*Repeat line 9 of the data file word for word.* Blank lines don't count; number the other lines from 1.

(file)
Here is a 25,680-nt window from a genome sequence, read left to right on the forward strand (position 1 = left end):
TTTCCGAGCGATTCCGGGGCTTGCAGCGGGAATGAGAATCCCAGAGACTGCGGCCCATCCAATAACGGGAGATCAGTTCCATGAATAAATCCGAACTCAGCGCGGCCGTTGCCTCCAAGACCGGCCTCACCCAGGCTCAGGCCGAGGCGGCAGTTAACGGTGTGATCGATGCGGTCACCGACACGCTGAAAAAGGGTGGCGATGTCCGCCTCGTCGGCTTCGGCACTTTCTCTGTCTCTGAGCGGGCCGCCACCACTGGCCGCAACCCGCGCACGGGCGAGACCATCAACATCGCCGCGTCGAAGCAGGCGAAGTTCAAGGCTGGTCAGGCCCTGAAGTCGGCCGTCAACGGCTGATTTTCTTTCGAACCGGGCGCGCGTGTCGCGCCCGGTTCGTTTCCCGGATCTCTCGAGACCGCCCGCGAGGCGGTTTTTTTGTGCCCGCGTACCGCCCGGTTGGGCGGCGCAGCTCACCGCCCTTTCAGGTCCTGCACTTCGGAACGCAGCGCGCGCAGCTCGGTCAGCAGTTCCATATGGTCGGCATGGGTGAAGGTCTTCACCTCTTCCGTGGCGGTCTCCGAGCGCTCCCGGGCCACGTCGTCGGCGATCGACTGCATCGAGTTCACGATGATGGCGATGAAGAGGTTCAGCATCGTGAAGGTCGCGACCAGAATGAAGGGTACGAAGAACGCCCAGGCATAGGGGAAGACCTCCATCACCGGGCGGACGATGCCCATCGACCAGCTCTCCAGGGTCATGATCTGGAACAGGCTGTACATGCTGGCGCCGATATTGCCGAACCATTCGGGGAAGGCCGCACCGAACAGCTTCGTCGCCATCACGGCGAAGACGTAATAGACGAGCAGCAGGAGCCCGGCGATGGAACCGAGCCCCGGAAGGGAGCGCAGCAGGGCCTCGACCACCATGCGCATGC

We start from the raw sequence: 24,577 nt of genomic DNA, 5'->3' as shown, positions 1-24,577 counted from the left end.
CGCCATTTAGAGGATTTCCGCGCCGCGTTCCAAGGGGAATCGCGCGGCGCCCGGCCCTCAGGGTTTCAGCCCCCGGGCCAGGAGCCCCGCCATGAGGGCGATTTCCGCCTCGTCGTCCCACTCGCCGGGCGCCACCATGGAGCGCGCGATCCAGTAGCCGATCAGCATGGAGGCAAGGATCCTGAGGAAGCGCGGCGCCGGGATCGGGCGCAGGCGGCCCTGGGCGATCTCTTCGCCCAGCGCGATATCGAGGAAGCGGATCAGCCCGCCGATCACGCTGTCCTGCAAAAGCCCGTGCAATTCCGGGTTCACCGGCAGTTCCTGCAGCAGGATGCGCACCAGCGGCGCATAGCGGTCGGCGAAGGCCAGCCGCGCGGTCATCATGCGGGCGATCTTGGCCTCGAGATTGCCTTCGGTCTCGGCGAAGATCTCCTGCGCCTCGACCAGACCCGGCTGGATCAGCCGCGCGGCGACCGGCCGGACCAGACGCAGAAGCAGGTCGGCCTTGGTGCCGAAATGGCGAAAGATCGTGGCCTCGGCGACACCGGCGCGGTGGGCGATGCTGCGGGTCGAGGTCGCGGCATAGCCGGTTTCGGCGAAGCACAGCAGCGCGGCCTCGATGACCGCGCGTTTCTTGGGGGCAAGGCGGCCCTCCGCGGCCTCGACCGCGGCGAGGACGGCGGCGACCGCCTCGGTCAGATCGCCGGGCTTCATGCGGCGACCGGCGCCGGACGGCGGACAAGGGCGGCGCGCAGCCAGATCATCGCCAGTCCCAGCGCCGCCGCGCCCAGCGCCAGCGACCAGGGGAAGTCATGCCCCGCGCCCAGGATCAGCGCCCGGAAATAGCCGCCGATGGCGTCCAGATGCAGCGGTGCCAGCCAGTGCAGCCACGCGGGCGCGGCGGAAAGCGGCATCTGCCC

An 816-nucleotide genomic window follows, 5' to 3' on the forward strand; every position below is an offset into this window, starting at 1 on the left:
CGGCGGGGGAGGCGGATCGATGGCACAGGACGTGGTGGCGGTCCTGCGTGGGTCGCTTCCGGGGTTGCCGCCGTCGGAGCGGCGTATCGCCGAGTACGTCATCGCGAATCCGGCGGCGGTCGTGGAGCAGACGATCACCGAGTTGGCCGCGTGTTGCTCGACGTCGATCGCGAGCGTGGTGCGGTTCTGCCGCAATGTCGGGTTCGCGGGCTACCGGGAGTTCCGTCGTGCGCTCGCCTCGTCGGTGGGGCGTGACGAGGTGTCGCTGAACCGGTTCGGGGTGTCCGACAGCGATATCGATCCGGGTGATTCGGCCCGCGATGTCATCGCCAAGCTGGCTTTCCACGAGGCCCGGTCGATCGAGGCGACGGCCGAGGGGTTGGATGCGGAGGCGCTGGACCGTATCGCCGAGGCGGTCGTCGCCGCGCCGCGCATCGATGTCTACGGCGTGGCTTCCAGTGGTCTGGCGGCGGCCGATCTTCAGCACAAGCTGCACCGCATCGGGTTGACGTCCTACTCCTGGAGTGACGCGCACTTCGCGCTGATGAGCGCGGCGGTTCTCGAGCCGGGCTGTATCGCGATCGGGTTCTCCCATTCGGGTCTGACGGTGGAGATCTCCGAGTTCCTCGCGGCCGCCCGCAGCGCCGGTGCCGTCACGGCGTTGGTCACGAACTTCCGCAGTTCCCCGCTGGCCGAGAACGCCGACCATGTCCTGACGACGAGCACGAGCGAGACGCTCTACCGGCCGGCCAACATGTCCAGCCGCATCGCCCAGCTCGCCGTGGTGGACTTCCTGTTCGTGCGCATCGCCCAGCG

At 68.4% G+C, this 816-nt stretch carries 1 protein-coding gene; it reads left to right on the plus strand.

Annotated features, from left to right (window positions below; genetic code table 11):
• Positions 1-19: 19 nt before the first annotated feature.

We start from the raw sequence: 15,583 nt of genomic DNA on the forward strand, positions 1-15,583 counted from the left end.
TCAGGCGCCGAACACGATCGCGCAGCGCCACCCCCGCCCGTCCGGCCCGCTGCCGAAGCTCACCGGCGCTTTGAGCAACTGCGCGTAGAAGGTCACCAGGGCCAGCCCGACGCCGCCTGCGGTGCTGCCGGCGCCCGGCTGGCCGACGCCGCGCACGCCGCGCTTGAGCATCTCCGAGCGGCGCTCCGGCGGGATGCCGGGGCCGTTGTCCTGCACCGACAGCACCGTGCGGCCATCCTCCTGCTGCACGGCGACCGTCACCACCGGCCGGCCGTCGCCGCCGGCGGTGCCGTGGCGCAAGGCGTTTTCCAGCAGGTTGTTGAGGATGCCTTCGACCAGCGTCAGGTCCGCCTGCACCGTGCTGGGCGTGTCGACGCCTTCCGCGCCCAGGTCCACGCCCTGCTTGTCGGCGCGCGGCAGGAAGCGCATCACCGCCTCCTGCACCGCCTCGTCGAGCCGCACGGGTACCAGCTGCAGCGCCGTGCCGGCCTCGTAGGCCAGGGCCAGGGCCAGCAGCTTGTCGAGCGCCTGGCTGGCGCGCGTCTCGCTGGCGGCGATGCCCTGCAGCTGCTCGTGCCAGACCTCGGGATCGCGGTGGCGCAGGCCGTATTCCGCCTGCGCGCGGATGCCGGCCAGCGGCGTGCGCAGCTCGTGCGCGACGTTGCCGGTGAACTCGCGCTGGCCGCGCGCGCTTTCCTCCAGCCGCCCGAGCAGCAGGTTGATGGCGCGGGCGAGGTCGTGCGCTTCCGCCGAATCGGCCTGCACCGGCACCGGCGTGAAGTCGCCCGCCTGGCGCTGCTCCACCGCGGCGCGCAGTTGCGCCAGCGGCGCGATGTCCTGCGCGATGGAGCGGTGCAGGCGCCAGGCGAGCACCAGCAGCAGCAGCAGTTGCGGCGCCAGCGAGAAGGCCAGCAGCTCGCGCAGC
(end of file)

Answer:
• Positions 1-19: 19 nt before the first annotated feature.